● For which, full text was not available
Each article was analysed conceptually to be included and quoted in the study. Only abstract was
read initially to be included in the review and the whole article was read later. It was quoted in the
study only if it addressed any of the three concepts: quality of maternity care, quality assessment or
improvement and, its relation with maternal mortality.
Major quality aspects of maternity care:
World Health organization (WHO) has recommended some guiding principles20 for a good quality,
effective maternity care system. The basic level of care: primary healthcare level, offers antenatal
care, normal delivery and case referral services. The next tier, the first referral or secondary level
of care, concentrates on looking after case referrals, handles complicated pregnancies and delivers
and takes care of puerperal complications. A small minority, in need of highly specialized care and
others requiring intensive care are managed in tertiary care establishments. Additional
responsibilities at tertiary level include the organization of national blood transfusion services and
manpower training and development. It is obvious that the whole system of effective maternity
care, capable of reducing maternal mortality, has to be built around antenatal care and first-referral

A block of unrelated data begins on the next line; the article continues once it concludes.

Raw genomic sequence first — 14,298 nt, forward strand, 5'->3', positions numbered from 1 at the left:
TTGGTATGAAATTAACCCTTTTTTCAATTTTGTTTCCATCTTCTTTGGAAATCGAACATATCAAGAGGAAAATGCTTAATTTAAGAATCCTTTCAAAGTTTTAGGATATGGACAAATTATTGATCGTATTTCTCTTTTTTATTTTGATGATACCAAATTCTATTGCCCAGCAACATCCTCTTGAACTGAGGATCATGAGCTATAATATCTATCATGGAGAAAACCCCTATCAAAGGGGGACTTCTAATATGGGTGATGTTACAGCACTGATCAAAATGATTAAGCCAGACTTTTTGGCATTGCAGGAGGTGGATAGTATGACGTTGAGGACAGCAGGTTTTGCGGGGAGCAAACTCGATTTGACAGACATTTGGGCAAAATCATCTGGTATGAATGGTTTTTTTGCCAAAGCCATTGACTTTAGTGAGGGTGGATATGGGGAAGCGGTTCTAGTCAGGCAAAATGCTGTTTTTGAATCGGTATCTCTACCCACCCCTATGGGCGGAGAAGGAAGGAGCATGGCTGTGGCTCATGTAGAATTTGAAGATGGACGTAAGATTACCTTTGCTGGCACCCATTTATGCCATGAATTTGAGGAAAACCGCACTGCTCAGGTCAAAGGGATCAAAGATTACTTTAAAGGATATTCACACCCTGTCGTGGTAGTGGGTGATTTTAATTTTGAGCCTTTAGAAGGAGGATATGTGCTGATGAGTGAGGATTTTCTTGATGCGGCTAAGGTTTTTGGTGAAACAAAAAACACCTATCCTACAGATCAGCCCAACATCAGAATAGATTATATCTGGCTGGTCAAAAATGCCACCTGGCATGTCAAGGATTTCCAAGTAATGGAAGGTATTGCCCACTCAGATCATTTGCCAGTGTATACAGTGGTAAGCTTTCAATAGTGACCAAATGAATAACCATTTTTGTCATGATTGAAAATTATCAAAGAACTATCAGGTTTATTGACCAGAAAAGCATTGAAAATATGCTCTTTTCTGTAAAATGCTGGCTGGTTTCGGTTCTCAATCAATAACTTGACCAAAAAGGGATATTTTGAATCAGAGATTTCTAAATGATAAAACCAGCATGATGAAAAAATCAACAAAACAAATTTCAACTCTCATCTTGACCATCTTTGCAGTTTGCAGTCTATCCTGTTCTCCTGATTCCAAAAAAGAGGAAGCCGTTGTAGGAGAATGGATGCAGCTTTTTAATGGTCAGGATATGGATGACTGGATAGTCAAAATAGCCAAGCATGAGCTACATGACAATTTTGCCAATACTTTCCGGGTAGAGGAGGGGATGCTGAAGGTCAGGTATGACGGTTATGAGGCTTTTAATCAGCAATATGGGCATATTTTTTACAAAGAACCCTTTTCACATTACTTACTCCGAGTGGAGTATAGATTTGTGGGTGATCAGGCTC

level of care.
Improving the quality of maternal health services requires identifying the basic ‘ingredients’ of
quality health care. In order to make improvements one must determine what constitutes quality
and how it could be measured.
Quality cannot be defined only in clinical and technical terms21.The WHO definition of
reproductive health extends beyond the physical aspects of health to include mental and social
well-being. A quality service attempts to capture all aspects of the definition. This means that
reproductive health service programs must take into account the social context in which women
live. Especially relevant are women's position in the hierarchy of family relationships, their role in
the family, their workload, their contribution to decision-making, and their ability to pay for
services, all of which affect women’s potential to seek care and to comply with the health care
provided. Addressing the socio-cultural determinants of women’s health thus becomes a necessary
part of any quality health service. Studying the components of quality must be sensitive to the
social context, such as the woman-provider relationship and information exchange, can increase
our understanding of the health services factors influencing health-seeking behaviour, and can
provide insight into the more successful preventive and curative approaches to reproductive health.
This understanding can help the health service manager formulate interventions to make their
health facilities more socially acceptable and accessible to women users.
Assessing quality in reproductive health services means, measuring the gap between the quality of
care as perceived by the providers and as perceived by the women users22. For instance, quality
care to some providers may mean impersonal ‘efficient’ care, which reduces mortality and
morbidity. Less attention is given to women’s perception and experience of illness such as daily
discomforts which are not identified as major problems. It is often precisely those daily